Participation by France (under President Nicolas Sarkozy) departed from the earlier script, when France (under President Jacques Chirac) vocally opposed intervention and so thwarted the United States' bid for U.N. Security Council authorization.
This time around, France pushed earlier and hard for a Security Council resolution. Some officials in the United States initially resisted. But as predicted nearly a month ago by our Opinio Juris colleague Chris Borgen, a tweet heard 'round the world (below center, by Anne-Marie Slaughter, who just finished a 2-year stint as the head of policy planning at the State Department) seemed to set the stage for support by Secretary of State Hillary Clinton and, eventually, President Barack Obama.
Five of the 15 Security Council states, including China, Russia, and Germany, abstained from Resolution 1973, which was billed as a no-fly resolution during early negotiations, yet included this paragraph authorizing greater intervention:
Protection of civilians
4. Authorizes Member States that have notified the Secretary-General, acting nationally or through regional organizations or arrangements, and acting in cooperation with the Secretary-General, to take all necessary measures, notwithstanding paragraph 9 of resolution 1970 (2011), to protect civilians and civilian populated areas under threat of attack in the Libyan Arab Jamahiriya, including Benghazi, while excluding a foreign occupation force of any form on any part of Libyan territory, and requests the Member States concerned to inform the Secretary-General immediately of the measures they take pursuant to the authorization conferred by this paragraph which shall be immediately reported to the Security Council; ....
Hence yesterday's Tomahawk strikes on Libyan air defense systems. Hence, too, today's complaint from an advocate of the no-fly zone -- the leader of the Arab League said "the use of force was excessive following an overnight bombing campaign that Libya claims killed at least 48 people."
The Security Council-endorsed actions are taking place in the name of civilians. A noble cause, yet one without end. If Libya, why not other countries whose governments harm their own people? To name one, why not Côte d'Ivoire, site of tragic deaths amid months-long post-election violence?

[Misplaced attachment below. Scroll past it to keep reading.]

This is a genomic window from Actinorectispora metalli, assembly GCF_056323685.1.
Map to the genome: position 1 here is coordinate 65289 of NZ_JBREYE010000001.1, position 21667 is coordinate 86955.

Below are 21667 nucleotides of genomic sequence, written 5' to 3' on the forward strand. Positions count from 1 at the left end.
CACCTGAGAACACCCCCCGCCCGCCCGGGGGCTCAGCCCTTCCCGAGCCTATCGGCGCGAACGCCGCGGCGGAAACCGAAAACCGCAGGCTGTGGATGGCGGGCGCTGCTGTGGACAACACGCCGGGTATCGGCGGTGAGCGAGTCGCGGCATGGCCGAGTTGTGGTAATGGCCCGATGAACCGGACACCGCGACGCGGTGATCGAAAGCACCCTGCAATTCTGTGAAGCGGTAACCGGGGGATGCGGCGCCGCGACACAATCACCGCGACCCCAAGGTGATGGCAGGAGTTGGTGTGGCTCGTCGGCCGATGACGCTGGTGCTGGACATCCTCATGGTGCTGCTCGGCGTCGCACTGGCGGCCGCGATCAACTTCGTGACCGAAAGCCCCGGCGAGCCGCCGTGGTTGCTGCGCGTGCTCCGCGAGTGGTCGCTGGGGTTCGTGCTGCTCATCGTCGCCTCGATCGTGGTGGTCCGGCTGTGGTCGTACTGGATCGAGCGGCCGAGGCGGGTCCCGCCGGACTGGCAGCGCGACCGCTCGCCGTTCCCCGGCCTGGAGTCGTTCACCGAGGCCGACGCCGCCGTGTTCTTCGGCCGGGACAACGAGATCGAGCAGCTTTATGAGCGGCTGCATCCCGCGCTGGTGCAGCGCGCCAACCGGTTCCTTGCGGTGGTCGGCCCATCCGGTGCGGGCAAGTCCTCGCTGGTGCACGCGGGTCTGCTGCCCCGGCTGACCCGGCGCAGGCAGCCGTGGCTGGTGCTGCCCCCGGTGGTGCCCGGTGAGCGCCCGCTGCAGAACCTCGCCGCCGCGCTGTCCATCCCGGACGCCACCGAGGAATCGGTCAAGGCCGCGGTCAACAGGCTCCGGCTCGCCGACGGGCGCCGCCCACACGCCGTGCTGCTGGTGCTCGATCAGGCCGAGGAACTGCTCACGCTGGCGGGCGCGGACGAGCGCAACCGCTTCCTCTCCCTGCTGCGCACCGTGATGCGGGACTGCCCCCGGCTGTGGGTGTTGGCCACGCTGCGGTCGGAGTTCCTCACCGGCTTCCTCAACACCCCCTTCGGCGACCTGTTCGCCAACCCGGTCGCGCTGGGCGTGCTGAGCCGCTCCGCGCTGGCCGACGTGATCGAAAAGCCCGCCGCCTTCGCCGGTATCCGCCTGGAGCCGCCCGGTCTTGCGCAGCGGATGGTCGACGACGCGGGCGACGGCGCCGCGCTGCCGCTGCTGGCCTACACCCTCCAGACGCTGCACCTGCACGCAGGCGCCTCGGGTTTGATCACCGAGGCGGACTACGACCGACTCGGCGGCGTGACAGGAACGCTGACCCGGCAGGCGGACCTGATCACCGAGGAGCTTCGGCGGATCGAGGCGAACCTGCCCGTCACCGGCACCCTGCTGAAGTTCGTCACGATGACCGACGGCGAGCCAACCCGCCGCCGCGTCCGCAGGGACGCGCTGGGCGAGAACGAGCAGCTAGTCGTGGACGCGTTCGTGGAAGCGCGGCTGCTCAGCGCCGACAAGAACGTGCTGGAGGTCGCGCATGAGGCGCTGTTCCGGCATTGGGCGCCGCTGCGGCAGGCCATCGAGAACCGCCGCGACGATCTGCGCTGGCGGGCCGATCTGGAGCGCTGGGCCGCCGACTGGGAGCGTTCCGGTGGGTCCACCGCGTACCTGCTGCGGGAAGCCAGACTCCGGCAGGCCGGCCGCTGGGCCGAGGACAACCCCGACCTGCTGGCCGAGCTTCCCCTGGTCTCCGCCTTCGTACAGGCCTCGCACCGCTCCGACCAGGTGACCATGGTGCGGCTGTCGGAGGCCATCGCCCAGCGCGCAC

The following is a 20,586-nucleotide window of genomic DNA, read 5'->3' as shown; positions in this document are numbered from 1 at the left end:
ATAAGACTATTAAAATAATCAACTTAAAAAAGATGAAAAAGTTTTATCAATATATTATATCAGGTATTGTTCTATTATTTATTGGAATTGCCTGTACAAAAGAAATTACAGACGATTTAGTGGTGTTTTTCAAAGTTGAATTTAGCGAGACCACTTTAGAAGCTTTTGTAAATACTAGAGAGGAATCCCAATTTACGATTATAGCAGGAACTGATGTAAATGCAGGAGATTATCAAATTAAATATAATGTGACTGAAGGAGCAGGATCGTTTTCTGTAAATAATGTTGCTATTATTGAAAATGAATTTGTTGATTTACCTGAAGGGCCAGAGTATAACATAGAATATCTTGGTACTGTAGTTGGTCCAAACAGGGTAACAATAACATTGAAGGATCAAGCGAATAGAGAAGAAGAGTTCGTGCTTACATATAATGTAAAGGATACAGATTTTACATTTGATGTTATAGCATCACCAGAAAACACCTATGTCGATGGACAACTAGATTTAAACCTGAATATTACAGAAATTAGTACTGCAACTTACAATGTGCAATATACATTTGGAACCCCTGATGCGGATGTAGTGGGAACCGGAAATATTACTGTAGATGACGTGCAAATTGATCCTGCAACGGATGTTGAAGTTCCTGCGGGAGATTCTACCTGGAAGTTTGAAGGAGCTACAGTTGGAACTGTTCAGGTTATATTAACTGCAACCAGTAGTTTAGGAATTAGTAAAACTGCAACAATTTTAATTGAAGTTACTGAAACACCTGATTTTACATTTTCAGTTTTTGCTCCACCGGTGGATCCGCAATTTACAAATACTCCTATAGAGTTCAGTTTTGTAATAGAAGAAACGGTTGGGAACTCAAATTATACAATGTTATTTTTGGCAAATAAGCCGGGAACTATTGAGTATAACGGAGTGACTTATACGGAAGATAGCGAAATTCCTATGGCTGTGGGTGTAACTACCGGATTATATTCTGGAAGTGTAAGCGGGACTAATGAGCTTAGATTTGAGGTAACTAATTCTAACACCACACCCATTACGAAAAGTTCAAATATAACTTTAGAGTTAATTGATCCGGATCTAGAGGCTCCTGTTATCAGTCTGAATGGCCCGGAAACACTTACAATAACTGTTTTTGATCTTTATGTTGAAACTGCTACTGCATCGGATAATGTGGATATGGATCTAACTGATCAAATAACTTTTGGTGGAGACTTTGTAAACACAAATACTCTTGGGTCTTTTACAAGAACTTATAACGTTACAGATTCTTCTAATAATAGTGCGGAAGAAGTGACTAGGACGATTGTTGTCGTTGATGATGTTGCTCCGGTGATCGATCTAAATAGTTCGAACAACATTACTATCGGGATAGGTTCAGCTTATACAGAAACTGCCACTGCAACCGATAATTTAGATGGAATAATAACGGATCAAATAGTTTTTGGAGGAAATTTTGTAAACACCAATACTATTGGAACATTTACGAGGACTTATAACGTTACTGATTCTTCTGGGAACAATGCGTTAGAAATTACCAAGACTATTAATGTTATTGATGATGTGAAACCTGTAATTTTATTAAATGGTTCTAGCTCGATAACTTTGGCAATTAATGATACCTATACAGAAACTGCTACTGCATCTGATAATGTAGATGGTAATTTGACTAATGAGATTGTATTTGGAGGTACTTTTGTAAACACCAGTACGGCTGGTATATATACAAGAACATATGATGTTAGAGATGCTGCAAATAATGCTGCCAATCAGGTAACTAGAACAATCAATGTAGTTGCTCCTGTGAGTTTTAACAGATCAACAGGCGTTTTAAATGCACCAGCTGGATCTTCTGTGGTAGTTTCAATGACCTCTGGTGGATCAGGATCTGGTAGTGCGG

As made explicit in the preamble to Resolution 1973, the Security Council resolved to act in the name of the fledgling doctrine of responsibility to protect. The Council's choice of Libya, to the exclusion of other global trouble spots, exposes once again the unsettling selection bias inherent in current conceptualizations of that doctrine.
Unsettling too is the notion of a 3d (or 4th, depending on how one counts AfPak) armed conflict in which the United States is engaged -- and in which civilian deaths are likely to occur even in the course of efforts to protect civilians.
While waiting to see what transpires on the Libyan front, it is due time to review casualties since our last post, 16 weeks ago, in the long-running conflicts in Afghanistan and Iraq.
► In Afghanistan, "[t]argeted killings of civilians in Afghanistan doubled" in 2010, according to an annual report recently issued by the United Nations. Specifically, there was "a 15 percent increase in the number of civilians killed to 2,777 -- continuing a steady rise over the past four years" in the nearly decade-old conflict.
The U.S. Department of Defense reports that in Afghanistan, coalition military casualties stand at 1,505 Americans, 360 Britons, and 507 other coalition servicemembers. That's an increase of 89, 15, and 23 casualties, respectively, in the last 16 weeks. The total coalition casualty count in the Afghanistan conflict is 2,372 service women and men.
► Respecting the Iraq War launched 8 years ago this weekend -- a milestone observed by scattered protests --Iraq Body Count reports that between 100, 051 and 109,318 Iraqi women, children, and men have died in the conflict in Iraq since the U.S.-led invasion in March 2003. That represents an increase of between 1,030 and 1,224 persons since 16 weeks ago. According to the U.S. Defense Department, 4,440 American servicemembers have been killed in Iraq, representing 11 servicemember deaths in the last 16 weeks. (As posted, U.S. troops are the only foreign forces remaining in Iraq.)